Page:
A Hidden Life
Stars: August Diehl, Valerie Pachner, Matthias Schoenaerts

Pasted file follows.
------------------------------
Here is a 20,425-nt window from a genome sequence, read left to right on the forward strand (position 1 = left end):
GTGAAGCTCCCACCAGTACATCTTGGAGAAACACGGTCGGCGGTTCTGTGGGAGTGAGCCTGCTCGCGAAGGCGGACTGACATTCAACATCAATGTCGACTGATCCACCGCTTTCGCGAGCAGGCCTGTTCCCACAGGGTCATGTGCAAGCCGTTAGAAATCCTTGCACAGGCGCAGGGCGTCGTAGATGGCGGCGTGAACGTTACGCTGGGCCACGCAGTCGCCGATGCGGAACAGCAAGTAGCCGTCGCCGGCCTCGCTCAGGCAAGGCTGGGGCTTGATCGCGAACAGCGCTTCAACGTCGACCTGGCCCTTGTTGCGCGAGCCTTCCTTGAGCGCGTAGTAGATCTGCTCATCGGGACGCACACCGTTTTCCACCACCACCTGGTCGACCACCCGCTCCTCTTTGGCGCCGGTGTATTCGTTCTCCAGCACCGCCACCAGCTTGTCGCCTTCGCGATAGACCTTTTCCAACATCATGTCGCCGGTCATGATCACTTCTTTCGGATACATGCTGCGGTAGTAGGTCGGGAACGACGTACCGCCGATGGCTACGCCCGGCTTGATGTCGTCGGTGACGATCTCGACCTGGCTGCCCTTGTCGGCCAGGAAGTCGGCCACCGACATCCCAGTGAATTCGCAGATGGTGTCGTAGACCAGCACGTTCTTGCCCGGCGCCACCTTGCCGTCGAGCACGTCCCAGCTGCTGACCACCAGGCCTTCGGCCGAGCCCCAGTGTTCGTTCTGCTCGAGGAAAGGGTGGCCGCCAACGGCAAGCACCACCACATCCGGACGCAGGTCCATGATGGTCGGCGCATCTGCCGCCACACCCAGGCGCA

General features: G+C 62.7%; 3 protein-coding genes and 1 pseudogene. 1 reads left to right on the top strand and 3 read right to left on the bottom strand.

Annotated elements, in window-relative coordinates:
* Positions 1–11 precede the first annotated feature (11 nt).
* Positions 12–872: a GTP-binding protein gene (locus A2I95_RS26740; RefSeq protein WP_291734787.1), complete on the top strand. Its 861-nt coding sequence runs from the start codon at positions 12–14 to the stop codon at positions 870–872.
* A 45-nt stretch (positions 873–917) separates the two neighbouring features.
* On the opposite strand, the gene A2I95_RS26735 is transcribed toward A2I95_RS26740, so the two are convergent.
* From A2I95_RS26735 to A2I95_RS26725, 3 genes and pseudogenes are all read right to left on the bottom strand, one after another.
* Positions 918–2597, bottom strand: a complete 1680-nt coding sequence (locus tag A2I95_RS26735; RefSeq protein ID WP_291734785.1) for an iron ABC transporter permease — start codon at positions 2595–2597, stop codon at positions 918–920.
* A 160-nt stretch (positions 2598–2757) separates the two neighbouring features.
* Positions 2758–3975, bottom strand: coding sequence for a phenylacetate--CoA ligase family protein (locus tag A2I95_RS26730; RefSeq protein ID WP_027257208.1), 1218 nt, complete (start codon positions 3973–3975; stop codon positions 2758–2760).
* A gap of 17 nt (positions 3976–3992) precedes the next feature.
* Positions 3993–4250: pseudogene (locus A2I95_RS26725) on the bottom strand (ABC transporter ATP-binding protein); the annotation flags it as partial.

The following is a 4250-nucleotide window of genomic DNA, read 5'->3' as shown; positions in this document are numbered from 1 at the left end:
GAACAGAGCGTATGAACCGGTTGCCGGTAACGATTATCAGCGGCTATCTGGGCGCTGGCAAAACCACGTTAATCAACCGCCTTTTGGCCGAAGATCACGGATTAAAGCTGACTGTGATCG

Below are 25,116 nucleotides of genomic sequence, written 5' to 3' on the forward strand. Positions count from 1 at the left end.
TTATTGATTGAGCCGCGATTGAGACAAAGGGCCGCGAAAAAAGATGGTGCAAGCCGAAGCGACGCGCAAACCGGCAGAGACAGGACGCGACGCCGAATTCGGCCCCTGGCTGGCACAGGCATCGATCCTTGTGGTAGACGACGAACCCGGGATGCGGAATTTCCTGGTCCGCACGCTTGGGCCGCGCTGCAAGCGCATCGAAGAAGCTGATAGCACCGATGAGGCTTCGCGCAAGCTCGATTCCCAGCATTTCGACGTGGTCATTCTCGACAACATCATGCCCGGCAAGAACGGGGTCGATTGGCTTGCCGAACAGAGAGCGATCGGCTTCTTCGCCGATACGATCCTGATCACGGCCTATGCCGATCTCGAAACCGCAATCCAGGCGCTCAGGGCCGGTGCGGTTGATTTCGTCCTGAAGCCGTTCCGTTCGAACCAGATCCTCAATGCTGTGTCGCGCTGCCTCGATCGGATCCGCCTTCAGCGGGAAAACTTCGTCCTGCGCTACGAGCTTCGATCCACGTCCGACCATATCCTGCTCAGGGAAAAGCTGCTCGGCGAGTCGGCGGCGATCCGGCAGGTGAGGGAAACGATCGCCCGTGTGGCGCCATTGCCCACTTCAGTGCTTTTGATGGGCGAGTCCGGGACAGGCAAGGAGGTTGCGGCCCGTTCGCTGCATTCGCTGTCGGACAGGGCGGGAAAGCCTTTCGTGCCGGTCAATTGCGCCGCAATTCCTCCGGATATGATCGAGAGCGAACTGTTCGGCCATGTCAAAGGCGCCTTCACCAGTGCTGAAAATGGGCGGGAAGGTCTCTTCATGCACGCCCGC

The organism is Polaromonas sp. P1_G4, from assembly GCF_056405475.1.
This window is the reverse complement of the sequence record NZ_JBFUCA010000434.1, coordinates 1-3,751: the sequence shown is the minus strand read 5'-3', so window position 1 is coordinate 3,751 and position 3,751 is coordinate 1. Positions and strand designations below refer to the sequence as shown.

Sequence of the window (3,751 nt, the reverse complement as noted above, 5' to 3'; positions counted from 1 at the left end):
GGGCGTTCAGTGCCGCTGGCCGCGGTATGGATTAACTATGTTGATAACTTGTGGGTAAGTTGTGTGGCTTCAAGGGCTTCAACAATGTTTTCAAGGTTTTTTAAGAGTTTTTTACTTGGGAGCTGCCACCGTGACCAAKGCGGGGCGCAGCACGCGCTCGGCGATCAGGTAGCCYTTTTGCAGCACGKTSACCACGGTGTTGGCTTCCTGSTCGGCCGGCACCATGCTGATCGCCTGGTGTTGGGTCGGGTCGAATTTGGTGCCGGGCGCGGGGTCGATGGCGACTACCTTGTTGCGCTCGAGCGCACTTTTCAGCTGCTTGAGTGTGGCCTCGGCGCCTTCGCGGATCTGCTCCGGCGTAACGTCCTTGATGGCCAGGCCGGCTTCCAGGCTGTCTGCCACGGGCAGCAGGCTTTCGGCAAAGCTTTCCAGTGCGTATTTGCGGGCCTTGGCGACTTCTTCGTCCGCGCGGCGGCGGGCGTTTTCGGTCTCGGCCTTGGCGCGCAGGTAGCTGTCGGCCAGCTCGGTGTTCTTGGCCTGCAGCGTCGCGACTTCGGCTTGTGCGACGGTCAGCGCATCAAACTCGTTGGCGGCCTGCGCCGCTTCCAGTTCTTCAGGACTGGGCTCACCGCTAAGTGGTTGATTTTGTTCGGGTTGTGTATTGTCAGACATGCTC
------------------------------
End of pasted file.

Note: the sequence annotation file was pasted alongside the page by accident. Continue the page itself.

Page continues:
Malick returns to the WW2 period of ‘The Thin Red Line’ to chronicle the real life story of an Austrian conscientious objector. Franz Jagerstatter (Diehl) is a devout young farmer living in a high altitude Alpine paradise with his doughty and beautiful wife Franziska (Pachner) and their young daughters. When called up for army training by the Nazi regime, he initially acquiesces, while harboring misgivings about the troubling political trajectory of his country. Voicing his doubts to the local priest on returning to the village, he is told that refusing to fight would be a pointless exercise. Nevertheless he refuses to serve, well aware that this is punishable by execution. While this is potentially rich dramatic material, the stoic Franz remains an elusive and reticent figure untroubled by pangs of doubt. Malick also adopts the annoyingly middlebrow and dated practice of having its German actors speaking in heavily-accented English. And while there’s no denying Malick’s sincerity or seriousness of purpose, the film is narratively inert, making for a very long three hours, and finds the director falling back into his familiar, almost self-parodic trademark tics: the banal poetic voiceovers and numerous shots of attractive folk gambolling in the bucolic idyll. The tedium is broken only occasionally by all too brief appearances by such esteemed presences as Matthias Schoenaerts and ‘Transit’s’ Franz Rogowski.